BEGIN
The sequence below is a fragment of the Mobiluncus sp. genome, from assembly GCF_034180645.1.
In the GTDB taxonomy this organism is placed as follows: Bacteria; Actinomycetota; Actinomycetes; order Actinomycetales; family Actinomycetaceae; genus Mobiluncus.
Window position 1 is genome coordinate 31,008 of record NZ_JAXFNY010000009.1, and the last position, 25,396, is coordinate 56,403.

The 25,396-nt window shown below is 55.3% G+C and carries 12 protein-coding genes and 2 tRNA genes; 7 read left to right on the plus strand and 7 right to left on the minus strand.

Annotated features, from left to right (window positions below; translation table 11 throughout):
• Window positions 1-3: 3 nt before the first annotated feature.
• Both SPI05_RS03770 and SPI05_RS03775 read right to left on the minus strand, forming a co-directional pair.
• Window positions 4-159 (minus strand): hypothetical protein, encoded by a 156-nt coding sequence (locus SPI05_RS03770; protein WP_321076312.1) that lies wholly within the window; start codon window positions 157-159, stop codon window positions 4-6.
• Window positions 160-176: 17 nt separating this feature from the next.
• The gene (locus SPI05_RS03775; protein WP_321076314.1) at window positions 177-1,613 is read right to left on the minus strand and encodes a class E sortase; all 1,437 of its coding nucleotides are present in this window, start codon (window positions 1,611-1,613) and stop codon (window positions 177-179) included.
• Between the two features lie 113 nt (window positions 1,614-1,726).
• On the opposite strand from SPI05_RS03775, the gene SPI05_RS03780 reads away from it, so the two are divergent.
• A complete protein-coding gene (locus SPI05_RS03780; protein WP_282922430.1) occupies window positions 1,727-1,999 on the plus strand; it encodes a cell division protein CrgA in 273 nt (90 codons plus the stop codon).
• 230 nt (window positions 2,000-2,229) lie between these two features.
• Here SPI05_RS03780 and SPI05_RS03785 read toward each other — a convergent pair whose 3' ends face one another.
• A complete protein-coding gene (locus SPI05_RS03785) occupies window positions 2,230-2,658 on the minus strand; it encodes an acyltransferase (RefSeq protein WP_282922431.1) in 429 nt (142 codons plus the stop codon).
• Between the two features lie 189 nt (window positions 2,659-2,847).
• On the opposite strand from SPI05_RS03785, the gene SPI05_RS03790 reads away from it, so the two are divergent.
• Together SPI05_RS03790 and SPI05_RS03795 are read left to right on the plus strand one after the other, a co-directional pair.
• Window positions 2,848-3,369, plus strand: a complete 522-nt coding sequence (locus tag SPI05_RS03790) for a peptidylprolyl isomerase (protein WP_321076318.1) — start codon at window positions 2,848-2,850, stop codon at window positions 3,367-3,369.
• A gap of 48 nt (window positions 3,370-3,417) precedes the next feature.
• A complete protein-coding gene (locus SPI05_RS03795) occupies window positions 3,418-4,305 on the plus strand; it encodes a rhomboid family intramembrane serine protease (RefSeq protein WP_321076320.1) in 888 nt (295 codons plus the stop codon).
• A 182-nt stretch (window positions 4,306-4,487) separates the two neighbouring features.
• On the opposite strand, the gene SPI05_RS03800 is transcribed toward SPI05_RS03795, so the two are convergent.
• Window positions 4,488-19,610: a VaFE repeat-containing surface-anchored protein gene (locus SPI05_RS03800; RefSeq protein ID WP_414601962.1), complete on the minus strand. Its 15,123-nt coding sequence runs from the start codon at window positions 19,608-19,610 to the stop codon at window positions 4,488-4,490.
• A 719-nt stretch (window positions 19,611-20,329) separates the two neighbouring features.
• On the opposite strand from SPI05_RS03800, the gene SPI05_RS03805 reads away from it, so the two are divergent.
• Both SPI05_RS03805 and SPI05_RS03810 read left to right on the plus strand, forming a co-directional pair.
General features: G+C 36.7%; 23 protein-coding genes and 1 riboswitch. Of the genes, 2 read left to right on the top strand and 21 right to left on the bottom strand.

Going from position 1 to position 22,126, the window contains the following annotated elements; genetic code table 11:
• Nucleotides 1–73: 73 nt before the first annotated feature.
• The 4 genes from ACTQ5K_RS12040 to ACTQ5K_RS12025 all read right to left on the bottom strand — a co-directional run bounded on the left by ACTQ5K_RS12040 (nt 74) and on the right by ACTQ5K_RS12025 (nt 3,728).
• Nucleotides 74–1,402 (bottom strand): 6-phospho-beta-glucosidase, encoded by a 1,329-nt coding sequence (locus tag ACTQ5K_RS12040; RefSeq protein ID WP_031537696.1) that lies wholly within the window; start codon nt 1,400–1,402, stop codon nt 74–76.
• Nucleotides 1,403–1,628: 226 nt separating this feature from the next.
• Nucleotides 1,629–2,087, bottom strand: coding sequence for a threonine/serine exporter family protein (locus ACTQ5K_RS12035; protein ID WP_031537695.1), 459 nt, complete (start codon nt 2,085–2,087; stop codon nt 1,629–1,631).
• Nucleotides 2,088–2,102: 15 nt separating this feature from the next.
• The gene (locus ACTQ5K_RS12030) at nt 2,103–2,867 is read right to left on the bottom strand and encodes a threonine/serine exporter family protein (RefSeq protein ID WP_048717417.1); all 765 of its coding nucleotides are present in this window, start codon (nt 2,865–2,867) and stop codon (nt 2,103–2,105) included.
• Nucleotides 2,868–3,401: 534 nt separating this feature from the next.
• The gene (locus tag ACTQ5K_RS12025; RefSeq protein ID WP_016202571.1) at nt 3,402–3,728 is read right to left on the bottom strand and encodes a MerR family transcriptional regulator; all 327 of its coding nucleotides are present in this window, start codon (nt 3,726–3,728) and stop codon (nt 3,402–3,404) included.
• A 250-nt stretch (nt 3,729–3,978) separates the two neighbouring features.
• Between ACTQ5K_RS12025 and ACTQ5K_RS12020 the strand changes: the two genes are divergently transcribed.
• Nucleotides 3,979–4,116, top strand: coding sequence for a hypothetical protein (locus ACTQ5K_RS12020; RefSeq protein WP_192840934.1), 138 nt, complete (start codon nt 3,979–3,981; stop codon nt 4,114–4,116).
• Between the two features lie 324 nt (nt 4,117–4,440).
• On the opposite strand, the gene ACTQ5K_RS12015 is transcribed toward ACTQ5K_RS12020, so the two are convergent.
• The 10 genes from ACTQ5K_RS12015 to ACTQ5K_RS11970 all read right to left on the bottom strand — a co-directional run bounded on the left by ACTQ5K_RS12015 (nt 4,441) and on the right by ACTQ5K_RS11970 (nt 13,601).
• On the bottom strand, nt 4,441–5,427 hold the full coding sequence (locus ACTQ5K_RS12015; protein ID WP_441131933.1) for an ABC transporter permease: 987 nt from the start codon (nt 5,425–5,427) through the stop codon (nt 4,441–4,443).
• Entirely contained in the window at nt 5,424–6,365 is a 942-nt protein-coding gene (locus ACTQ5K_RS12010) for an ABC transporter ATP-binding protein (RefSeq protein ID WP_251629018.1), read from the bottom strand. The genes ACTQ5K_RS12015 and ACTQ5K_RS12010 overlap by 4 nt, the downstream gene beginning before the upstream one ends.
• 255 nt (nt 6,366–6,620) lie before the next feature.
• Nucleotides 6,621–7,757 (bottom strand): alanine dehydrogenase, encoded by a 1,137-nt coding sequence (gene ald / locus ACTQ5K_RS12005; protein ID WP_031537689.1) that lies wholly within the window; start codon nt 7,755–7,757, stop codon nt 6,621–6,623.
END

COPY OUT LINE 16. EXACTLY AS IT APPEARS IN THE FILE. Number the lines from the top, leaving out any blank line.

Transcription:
• A complete protein-coding gene (locus SPI05_RS03785) occupies window positions 2,230-2,658 on the minus strand; it encodes an acyltransferase (RefSeq protein WP_282922431.1) in 429 nt (142 codons plus the stop codon).